The College of Charleston's presidential search committee did not include Lt. Gov. Glenn McConnell on the list of five recommended candidates that it forwarded to the school's Board of Trustees, according to sources with close ties to committee members.

But that doesn't mean McConnell is out of the running for the school's top post.

One of those sources said McConnell was among the search committee's top 10 candidates, but he was not on the committee's final list of five candidates.

The college's board ultimately will decide on the school's next leader, who will take over for George Benson when he steps down in June.

The board doesn't have to limit itself to the search committee's recommendations. It could consider candidates that aren't on the committee's list.

Search committee and board members contacted by The Post and Courier said they had signed confidentiality agreements and could not comment on the process.

And College of Charleston Board Chairman Greg Padgett sent a campuswide email Friday assuring people the presidential search process has been conducted appropriately. "Any reports to the contrary are inaccurate and should be ignored," Padgett stated.

McConnell, 67, announced in January that he would end his decades-long career in politics and concentrate solely on pursuing the presidency at the College of Charleston.

He could not be reached for comment Friday, after multiple attempts to contact him at his office or on his cellphone.

McConnell, a 1969 graduate of the college, was elected to the state Senate in 1980 and served for 32 years, the last 11 years as president pro tempore. He was one of the most powerful men in South Carolina, but state law last year required him to move into the lieutenant governor's office when Ken Ard resigned after being indicted for ethics violations.

The college's 15-member search committee met Feb. 7 and 8 to interview its top 10 candidates. Then, on Monday, it forwarded the list of its top five candidates to the college's board.

The board met Tuesday to discuss the candidates but adjourned for the day without releasing a list of finalists for the job. It hasn't yet scheduled its next meeting to review candidates.

State law requires the board to release the names of those in the final pool of no fewer than three candidates. But it doesn't require the search committee to release its list of candidates.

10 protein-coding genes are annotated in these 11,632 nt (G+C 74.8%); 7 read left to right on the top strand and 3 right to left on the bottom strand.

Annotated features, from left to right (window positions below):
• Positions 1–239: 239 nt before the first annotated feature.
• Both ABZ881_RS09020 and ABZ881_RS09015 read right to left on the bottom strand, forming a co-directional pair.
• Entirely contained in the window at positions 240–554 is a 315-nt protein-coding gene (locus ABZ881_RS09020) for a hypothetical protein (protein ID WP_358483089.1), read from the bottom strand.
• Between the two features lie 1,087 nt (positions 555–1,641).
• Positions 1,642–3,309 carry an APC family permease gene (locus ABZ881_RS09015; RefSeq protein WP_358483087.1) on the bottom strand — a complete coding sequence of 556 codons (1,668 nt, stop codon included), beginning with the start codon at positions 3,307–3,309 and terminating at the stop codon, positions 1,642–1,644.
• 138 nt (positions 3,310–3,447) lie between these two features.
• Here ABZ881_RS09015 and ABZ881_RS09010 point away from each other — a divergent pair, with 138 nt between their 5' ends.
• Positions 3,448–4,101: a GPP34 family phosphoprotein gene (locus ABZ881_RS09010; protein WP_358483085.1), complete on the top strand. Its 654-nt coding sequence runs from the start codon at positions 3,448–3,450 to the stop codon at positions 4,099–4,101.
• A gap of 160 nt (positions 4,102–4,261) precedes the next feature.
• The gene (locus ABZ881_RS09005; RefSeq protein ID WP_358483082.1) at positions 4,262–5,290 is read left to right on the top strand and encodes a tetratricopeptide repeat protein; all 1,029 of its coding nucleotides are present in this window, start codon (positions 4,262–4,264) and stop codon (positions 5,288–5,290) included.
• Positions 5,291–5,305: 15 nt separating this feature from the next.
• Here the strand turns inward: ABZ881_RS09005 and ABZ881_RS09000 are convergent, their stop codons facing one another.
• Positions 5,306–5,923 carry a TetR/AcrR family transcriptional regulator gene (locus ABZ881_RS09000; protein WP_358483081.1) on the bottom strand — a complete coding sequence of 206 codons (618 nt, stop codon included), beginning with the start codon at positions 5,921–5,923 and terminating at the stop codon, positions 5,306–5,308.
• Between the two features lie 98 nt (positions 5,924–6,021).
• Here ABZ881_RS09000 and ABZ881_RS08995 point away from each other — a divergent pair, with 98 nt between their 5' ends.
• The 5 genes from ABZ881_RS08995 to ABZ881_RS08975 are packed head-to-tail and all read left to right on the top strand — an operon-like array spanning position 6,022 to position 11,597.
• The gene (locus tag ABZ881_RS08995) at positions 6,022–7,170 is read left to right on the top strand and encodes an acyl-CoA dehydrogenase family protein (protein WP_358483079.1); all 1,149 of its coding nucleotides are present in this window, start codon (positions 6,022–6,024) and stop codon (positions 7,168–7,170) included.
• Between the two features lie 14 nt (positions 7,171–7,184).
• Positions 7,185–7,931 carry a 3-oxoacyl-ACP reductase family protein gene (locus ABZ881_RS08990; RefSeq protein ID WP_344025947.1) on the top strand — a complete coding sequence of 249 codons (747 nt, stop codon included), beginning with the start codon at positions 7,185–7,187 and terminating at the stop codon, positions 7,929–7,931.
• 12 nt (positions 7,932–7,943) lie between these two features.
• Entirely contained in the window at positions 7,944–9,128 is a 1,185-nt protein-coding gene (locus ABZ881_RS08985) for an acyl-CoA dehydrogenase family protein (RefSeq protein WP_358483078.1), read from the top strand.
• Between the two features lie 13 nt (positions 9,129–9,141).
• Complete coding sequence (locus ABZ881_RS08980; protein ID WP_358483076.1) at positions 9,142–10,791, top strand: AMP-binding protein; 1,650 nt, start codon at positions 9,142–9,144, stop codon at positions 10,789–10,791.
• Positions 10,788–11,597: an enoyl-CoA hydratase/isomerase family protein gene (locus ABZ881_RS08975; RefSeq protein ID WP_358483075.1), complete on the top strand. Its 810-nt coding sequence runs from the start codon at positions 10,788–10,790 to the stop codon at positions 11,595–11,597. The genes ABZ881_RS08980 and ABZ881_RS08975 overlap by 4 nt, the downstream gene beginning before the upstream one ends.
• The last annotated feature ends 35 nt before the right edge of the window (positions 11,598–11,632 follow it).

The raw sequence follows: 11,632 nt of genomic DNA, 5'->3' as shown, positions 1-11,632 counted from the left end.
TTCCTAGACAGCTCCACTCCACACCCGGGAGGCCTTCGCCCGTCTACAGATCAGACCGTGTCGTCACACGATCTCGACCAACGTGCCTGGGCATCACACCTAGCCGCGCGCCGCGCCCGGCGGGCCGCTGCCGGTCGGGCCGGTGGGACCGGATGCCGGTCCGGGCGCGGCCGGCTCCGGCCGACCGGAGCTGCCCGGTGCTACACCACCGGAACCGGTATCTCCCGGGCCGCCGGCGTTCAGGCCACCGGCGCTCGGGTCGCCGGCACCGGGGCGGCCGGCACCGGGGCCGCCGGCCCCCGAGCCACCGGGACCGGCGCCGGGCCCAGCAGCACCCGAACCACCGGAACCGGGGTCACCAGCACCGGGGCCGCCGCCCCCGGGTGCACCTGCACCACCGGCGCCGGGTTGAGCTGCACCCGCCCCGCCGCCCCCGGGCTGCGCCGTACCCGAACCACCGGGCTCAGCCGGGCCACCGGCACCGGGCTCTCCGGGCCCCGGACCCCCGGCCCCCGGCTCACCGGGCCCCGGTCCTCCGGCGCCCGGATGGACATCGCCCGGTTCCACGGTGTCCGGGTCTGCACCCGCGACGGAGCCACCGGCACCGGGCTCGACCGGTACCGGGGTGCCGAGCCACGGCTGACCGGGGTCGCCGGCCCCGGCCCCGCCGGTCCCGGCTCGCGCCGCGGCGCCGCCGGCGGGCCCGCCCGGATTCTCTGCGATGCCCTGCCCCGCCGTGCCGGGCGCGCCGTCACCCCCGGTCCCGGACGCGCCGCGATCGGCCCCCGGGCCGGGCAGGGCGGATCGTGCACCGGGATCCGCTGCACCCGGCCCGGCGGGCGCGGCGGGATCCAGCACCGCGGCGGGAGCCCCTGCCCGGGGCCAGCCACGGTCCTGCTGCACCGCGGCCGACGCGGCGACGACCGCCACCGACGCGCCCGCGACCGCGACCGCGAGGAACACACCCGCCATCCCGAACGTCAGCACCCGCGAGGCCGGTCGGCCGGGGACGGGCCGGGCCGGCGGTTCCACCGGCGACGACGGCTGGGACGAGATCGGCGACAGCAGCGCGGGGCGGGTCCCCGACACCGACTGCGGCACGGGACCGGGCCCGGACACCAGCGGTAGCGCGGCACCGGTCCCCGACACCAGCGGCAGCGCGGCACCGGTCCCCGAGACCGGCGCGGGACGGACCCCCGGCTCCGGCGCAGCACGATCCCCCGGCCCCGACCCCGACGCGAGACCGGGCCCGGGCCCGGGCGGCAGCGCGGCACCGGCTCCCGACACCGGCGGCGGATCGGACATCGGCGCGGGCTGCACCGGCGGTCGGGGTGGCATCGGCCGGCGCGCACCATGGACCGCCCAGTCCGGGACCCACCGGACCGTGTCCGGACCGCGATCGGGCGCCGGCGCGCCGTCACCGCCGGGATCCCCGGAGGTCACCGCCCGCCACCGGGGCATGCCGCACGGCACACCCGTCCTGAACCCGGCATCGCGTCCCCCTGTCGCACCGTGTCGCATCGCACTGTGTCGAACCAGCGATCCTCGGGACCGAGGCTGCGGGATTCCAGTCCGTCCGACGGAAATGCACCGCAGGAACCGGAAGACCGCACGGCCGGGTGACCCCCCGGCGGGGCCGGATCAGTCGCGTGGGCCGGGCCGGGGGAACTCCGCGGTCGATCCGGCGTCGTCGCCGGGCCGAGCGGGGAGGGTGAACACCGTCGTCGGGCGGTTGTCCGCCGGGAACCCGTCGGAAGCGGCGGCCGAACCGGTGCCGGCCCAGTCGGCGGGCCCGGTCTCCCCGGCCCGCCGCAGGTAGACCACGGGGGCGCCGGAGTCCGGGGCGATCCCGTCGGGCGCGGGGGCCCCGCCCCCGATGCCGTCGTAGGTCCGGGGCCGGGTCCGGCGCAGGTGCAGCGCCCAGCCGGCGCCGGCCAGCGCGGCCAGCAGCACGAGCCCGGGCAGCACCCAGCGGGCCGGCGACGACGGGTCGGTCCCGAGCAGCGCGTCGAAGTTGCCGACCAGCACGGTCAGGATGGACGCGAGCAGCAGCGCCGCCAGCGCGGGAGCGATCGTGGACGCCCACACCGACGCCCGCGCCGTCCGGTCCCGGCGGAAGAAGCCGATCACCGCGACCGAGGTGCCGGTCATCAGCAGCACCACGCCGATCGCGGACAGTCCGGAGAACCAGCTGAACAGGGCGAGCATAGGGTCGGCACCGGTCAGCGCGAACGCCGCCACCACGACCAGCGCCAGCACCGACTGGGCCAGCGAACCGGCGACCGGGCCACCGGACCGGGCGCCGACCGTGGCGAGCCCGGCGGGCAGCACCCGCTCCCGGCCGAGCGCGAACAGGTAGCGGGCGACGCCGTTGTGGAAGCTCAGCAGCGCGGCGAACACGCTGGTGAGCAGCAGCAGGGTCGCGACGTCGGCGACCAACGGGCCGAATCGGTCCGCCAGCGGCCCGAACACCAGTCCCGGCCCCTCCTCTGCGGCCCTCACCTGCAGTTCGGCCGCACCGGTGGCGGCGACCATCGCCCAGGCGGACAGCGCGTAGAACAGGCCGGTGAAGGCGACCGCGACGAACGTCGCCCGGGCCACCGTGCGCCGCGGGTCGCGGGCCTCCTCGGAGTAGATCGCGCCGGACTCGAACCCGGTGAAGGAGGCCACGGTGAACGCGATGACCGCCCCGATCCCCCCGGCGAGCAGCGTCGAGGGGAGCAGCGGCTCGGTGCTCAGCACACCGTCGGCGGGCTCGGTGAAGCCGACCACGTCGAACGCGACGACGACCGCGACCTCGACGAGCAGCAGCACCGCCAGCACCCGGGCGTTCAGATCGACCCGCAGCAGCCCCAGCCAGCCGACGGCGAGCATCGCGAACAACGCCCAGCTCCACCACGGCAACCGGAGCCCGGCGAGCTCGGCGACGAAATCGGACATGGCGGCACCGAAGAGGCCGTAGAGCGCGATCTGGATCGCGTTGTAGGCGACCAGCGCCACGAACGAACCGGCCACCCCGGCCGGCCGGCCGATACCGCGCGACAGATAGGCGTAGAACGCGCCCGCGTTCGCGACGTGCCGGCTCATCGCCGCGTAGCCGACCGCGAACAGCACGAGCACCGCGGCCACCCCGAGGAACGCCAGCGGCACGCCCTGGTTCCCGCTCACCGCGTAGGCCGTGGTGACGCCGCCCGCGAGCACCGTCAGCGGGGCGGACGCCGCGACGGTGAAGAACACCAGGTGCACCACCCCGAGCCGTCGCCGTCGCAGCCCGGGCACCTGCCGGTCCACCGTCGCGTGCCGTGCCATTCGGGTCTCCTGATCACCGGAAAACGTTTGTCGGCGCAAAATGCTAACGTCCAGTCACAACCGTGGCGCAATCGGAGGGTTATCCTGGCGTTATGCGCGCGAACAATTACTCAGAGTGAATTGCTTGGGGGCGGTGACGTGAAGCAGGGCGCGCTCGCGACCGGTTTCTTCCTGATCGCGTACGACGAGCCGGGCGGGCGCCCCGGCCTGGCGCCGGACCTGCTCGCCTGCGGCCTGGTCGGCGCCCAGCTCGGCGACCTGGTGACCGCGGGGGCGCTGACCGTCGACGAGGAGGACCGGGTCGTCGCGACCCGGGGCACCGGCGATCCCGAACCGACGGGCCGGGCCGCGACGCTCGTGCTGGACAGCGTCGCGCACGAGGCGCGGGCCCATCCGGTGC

The college's presidential search committee was made up of board members and representatives from the school's faculty, staff, student body, alumni, athletics department and foundation board. Padgett appointed members to the committee.

The college hired the national search firm AGB Search to assist the search committee. The college will pay the firm $70,000 plus expenses. The money will come from the College of Charleston Foundation.

More than 100 people applied for the job.

It's been a busy month at the college. In addition to the school being engaged in a presidential search, some state lawmakers have filed a bill to merge it with the Medical University of South Carolina to form a more comprehensive research university in Charleston.

Speculation that McConnell wasn't among the search committee's selections, which was posted Thursday by a Columbia blogger, raised confidentiality concerns for the MUSC's Board of Trustees.

MUSC also is searching for a new president.

At the university's board meeting Friday, Chairman Tom Stephenson said that the names of candidates under consideration to become MUSC's next president must be kept confidential.

To ensure that the names are not leaked, only members of the presidential search committee - not the full Board of Trustees - will have access to an early list of candidates, he said.

"You've seen what's happened at the College of Charleston." Stephenson told members of the board during the open meeting that a rumor has been circulated that McConnell, who has been openly discussed as a candidate for president at the College of Charleston, had not been included on a list of candidates for the full College of Charleston board to consider. But he could not verify if the rumor was true.

Lauren Sausser contributed to this report. Reach Diane Knich at 843-937-5491 or on Twitter at @dianeknich.